Flash Mob 2016
30 dancers in purple morph suits surprised and delighted commuters at Kings Cross Station as they broke out into a spontaneous performance to make people more pancreatic cancer aware on World Pancreatic Cancer Day.
The flash mob was organised by national charity Pancreatic Cancer Action, who have launched a national campaign pancreaticcanceraware.org to improve early diagnosis of pancreatic cancer by raising awareness of the signs and symptoms. Individuals and organisations are also encouraged to sign up to the Pancreatic Cancer Aware pledge and commit to helping to spread awareness.
The concept of the performance, carried out by Living the Dream Dance Company, was inspired by the World Pancreatic Cancer Day theme ‘In It Together’. The routine included tracks such as Stronger Together, Jessica Sanchez and Fight Song, Rachel Patten to demonstrate that if we stand together early diagnosis of pancreatic cancer is possible and survival is achievable.
The Pancreatic Cancer Action team were speaking with the public asking them how much they knew about pancreatic cancer, asking questions such as ‘Can you can any of the symptoms?’ and ‘Do you know the location of your pancreas?’. Of all the people asked on the day not one person answered correctly. This was to be expected however as pancreatic cancer has suffered from a chronic lack of awareness. A recent survey carried out in October 2016 showed that 70% do not know the location of their pancreas and over 60% know nothing about the symptoms of pancreatic cancer.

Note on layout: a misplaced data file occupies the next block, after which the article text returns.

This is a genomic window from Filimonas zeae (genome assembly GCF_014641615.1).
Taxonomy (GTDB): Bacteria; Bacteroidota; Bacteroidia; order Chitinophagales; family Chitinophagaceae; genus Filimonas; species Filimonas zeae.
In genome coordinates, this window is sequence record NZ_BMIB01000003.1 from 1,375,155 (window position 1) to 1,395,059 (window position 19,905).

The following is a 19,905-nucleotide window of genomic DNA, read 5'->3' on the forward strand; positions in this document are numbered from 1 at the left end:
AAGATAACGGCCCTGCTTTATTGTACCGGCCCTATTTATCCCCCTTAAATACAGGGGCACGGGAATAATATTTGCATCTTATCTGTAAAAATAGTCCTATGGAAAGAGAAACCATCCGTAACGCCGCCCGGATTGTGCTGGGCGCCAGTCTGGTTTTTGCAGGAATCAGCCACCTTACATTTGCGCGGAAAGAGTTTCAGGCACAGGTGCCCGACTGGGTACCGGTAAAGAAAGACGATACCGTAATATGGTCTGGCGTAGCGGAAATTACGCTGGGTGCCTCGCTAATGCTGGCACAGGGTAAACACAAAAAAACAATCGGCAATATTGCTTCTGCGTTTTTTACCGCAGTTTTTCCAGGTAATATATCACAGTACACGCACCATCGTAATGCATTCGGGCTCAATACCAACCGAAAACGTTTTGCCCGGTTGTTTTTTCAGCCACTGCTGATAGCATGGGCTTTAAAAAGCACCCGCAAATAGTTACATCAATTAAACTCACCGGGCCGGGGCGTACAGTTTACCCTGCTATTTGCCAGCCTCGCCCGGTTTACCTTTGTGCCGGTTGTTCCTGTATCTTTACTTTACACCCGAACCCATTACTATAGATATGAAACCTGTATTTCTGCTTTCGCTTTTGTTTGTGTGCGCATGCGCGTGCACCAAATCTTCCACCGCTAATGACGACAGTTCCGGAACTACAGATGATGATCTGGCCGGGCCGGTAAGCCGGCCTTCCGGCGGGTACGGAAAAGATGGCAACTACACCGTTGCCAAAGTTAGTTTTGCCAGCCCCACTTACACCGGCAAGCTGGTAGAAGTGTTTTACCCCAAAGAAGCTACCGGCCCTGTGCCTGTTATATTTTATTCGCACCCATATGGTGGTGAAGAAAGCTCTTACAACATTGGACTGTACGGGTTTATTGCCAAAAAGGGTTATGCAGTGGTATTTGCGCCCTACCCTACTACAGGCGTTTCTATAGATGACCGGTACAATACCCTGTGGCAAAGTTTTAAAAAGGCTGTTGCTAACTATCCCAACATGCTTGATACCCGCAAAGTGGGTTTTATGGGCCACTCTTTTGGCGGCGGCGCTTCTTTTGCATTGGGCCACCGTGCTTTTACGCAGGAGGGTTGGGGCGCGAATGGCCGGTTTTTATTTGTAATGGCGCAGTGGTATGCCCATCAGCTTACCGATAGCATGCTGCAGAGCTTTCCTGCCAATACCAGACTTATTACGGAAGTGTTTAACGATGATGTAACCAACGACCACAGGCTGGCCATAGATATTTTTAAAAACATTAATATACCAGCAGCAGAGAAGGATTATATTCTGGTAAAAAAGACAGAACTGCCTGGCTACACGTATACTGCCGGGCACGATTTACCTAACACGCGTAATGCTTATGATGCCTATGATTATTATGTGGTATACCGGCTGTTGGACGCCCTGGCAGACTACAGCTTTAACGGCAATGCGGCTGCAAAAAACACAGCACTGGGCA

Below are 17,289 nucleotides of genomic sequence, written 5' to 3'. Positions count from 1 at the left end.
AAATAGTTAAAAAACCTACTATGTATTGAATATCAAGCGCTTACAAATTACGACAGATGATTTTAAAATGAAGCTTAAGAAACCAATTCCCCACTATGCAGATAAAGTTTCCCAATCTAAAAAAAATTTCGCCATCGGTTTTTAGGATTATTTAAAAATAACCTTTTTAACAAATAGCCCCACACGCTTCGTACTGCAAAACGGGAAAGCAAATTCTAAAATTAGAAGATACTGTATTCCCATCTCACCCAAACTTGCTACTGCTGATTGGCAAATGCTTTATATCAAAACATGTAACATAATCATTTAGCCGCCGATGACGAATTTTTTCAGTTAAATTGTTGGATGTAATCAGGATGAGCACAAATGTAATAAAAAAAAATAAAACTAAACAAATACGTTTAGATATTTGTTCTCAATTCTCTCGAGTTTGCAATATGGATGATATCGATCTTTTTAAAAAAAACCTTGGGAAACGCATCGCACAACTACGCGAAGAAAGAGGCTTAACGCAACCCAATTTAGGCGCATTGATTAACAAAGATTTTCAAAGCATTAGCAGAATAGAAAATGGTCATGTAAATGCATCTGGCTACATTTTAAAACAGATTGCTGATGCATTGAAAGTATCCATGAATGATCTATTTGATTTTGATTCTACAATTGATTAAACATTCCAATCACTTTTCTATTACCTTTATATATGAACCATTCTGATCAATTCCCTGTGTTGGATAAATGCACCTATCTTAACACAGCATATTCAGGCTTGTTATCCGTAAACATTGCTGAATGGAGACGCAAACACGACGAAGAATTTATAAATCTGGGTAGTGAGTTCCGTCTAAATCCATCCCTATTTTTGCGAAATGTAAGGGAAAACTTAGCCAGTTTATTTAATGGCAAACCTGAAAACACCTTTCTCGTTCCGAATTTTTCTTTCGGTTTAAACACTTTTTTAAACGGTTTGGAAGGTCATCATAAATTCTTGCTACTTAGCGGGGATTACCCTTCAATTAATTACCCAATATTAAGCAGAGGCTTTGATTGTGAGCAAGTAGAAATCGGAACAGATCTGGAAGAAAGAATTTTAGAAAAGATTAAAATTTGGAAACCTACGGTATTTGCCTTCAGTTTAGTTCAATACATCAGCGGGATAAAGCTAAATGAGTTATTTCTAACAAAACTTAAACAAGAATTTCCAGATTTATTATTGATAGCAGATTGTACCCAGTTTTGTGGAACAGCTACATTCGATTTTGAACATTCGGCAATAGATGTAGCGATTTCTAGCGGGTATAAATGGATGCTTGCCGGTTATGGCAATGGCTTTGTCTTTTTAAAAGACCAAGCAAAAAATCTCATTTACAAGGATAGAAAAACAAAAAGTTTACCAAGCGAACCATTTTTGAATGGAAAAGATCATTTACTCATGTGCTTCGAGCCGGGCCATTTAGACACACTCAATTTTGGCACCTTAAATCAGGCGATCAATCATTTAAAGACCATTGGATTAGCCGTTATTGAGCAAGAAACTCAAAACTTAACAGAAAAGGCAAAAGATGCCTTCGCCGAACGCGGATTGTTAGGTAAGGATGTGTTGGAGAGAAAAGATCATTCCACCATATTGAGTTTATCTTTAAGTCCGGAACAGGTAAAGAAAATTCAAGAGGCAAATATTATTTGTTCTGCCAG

Lu Constable, Marketing Executive from Pancreatic Cancer Action, says: “There is a desperate need to give more attention to this disease that has been neglected for far too long and we wanted to make a noise about it.
“The flash mob was a great way to show the world we are #InItTogether in the battle against pancreatic cancer and to draw attention to pancreatic cancer and the need for greater awareness.”
Pancreatic cancer is the fifth biggest cancer killer in the UK and has the lowest survival rate of all common cancer at just 5%, a figure which has barely changed in almost 50 years. Across the UK nearly 10,000 people a year will be diagnosed with the disease and with the survival rate so shockingly low almost 9,000 of those diagnosed will not survive.
Pancreatic Cancer Action focuses on driving earlier diagnosis of pancreatic cancer through increased awareness of the signs and symptoms amongst the public and primary care community. The charity hope the launch of ‘Be Pancreatic Cancer Aware’ will increase awareness of this disease and ultimately reduce the number of deaths from pancreatic cancer each year.